Subagency

An agency is a consensual relationship created by contract or by law where the principal grants authority to an agent to act on behalf of the principal to deal with a third party.  An agency relationship is fiduciary in nature and the actions and words of an agent exchanged with a third party bind the principal.

A subagent is a person to whom the agent delegates as his/her agent.  Through a subagent, the agent can perform an act for the principal.  If an agent feels that the appointment of subagents are necessary to the proper transaction and carrying on of the business committed to the agent, then the agent has an implied authority to make such appointments[i]. Generally, if an agent employs a subagent, then the agent is the employing person and the principal is not a party to the contract of employment.  However, a principal can be a party if s/he becomes a surety[ii].

If an agent employs a subagent for his/her principal, and by his/her authority, then the subagent is the agent of the principal and is directly responsible to the principal for his/her conduct, and if damage results from the conduct of such subagent, the agent is only responsible in case s/he has not exercised due care in the selection of the subagent[iii].

Whereas, if the agent employs a subagent on his/her own account to assist him/her in the work at his/her own risk, then there is no privity between such subagent and the principal.  Under this circumstance, a subagent is only responsible to the agent, while the agent is responsible to the principal for the actions done by him/her and the actions by the subagent[iv].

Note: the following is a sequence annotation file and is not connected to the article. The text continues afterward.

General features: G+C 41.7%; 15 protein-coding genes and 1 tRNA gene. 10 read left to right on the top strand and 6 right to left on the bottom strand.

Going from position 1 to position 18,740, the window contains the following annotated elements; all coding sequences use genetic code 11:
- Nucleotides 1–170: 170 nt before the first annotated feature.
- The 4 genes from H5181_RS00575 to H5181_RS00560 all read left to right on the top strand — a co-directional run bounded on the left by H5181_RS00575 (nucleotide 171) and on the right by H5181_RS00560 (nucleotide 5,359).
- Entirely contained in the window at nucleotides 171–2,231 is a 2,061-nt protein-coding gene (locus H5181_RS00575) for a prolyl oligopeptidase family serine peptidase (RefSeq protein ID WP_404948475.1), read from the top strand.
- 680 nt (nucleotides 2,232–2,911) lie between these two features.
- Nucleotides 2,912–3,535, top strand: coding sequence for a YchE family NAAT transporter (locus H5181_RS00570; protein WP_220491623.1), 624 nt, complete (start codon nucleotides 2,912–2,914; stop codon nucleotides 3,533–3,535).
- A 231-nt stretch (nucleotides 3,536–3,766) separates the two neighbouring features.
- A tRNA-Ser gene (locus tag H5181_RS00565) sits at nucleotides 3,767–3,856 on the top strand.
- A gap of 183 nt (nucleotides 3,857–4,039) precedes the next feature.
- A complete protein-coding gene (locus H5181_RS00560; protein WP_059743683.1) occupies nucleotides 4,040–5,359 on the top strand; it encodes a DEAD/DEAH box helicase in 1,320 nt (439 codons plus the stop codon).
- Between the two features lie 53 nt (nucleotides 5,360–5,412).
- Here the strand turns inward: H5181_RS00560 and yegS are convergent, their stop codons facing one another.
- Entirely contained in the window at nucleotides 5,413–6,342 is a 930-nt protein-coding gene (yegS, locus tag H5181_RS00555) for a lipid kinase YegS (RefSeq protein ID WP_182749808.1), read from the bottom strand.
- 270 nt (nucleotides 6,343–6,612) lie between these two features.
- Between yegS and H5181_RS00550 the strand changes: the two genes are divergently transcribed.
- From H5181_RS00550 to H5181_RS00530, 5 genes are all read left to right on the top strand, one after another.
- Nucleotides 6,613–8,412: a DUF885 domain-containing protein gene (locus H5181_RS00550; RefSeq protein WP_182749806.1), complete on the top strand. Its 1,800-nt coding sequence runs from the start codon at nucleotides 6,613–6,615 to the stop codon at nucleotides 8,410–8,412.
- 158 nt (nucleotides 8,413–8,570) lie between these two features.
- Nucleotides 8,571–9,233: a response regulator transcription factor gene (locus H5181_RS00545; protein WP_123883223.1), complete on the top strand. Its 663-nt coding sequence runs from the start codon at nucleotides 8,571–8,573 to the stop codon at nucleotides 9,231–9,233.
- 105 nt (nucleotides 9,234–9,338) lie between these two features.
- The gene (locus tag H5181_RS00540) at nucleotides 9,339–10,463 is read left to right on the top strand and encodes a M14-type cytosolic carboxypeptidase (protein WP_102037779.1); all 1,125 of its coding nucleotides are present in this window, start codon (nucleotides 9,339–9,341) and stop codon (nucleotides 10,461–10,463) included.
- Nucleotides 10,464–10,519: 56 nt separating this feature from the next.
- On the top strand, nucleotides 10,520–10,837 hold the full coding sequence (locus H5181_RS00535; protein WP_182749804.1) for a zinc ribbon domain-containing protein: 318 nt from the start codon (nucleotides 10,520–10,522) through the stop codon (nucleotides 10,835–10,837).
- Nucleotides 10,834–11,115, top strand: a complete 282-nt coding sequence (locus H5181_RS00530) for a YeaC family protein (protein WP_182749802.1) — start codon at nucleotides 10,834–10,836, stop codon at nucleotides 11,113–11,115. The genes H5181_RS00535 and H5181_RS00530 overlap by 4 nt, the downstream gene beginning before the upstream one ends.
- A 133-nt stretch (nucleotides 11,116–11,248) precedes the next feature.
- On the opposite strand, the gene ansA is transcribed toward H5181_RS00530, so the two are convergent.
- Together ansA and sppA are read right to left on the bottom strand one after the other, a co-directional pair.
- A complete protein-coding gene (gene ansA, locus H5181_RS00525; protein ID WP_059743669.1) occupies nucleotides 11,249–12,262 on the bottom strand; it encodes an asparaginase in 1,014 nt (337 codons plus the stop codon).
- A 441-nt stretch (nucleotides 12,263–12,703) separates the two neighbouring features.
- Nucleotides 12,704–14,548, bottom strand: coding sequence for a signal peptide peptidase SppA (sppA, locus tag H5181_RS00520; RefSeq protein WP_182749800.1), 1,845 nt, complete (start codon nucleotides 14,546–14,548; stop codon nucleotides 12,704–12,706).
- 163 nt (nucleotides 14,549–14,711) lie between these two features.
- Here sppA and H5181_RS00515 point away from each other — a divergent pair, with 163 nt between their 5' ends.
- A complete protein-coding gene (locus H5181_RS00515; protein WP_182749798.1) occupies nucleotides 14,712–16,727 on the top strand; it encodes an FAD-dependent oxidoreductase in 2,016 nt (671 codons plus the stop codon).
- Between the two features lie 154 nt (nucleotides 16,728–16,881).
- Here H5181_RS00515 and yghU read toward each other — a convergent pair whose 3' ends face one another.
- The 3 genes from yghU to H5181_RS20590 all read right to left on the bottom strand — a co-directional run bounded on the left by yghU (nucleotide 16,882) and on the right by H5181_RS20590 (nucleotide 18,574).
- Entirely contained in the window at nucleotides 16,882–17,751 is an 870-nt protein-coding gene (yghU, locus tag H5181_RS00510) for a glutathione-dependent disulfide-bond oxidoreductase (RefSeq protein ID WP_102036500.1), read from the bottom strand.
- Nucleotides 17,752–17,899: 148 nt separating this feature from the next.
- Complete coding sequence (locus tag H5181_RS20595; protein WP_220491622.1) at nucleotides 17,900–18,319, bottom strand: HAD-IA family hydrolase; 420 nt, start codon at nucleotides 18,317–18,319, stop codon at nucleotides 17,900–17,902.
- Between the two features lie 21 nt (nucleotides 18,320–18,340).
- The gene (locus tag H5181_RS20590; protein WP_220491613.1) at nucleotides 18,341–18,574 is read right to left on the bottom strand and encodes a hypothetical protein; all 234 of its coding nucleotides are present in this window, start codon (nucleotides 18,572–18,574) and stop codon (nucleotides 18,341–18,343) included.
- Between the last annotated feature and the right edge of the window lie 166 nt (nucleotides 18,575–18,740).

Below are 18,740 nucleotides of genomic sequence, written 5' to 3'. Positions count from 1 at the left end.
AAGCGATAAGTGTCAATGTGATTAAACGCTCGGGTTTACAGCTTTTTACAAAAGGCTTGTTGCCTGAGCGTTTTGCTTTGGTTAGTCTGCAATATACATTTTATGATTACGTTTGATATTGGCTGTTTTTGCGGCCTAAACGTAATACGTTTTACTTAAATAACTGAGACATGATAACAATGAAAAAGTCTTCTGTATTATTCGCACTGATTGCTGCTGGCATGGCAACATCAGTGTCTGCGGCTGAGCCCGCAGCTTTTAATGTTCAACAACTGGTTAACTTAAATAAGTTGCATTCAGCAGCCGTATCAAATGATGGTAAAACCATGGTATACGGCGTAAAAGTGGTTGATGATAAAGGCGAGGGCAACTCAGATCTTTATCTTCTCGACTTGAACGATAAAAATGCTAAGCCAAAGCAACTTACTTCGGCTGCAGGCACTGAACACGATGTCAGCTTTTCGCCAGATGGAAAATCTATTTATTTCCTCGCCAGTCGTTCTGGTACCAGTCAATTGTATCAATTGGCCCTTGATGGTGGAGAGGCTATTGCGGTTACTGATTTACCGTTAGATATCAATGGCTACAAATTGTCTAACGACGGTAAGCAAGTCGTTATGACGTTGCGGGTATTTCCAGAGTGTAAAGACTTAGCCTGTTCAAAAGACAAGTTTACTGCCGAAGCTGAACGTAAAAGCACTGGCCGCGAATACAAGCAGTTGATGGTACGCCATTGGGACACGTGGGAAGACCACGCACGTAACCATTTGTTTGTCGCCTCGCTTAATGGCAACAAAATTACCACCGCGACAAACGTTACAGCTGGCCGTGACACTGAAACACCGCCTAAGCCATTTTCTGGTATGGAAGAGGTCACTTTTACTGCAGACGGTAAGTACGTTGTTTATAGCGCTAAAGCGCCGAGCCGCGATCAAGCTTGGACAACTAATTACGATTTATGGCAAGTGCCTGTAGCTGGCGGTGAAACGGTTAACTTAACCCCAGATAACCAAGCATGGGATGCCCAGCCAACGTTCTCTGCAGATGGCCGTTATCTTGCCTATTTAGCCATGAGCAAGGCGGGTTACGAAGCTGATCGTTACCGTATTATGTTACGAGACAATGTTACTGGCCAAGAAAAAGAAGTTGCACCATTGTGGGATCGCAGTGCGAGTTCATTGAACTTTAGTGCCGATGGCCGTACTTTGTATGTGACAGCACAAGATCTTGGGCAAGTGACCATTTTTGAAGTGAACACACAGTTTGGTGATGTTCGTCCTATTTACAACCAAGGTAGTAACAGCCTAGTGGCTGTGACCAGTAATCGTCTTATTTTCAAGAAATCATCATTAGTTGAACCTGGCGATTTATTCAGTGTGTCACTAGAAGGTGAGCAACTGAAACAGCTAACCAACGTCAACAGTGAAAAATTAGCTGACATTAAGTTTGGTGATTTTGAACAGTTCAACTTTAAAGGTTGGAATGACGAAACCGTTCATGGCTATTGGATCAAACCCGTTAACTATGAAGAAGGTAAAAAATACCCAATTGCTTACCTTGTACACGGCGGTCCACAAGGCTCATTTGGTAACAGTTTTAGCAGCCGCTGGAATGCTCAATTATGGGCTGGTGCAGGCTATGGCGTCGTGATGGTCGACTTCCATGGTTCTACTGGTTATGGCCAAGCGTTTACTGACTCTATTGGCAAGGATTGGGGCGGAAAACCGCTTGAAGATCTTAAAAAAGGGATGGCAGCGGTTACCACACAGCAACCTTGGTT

An agent is responsible to the principle for the conduct of a subagent with reference to the affairs of the principal entrusted to the subagent[v]. It was observed in Shaw v. O’Byrne, 64 Utah 139 (Utah 1924), that if an agent is authorized by owners to sell certain land, and if s/he authorizes a subagent to perform the same, then the sale made by such subagent will be binding upon the owners.  However, a subagency cannot rise higher than the general agency and when that general agency ceases to exist, it will automatically dissolve the subagency[vi].

An agent is not liable to third persons for the misfeasance or malfeasance of a subagent employed by him/her in the service of his/her principal, unless s/he is guilty of negligence in the appointment of such subagent or improperly co operates in the acts or omissions of the subagent[vii].

[i] Consolidated Underwriters Ins. Co. v. Landers, 285 Ala. 677 (Ala. 1970)

[ii] McKnight v. Peoples-Pittsburgh Trust Co., 360 Pa. 290 (Pa. 1948)

[iii] Baker-Riedt Motor Co. v. Moore, 93 Okla. 153 (Okla. 1923)

[iv] Id

[v] Sanoma, Inc. v. Interested Underwriters Concerned Via Ewing Int’l Marine Corp., 2001 U.S. Dist. LEXIS 9312 (E.D. Pa. July 5, 2001)

[vi] Union Casualty & Surety Co. v. Gray, 114 F. 422 (3d Cir. Pa. 1902)

[vii] Baisley v. Henry, 55 Cal. App. 760 (Cal. App. 1921)


Inside Subagency